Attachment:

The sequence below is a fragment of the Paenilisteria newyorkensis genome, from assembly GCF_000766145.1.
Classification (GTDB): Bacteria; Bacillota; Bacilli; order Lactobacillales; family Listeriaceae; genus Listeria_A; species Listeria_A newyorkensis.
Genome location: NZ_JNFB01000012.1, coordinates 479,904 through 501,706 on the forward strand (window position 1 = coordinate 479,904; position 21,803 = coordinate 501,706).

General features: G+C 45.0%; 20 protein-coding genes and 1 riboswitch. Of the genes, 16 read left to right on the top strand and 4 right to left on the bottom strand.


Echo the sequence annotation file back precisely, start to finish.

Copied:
The sequence below is a fragment of the Paenilisteria newyorkensis genome, from assembly GCF_000766145.1.
Classification (GTDB): Bacteria; Bacillota; Bacilli; order Lactobacillales; family Listeriaceae; genus Listeria_A; species Listeria_A newyorkensis.
Genome location: NZ_JNFB01000012.1, coordinates 479,904 through 501,706 on the forward strand (window position 1 = coordinate 479,904; position 21,803 = coordinate 501,706).

General features: G+C 45.0%; 20 protein-coding genes and 1 riboswitch. Of the genes, 16 read left to right on the top strand and 4 right to left on the bottom strand.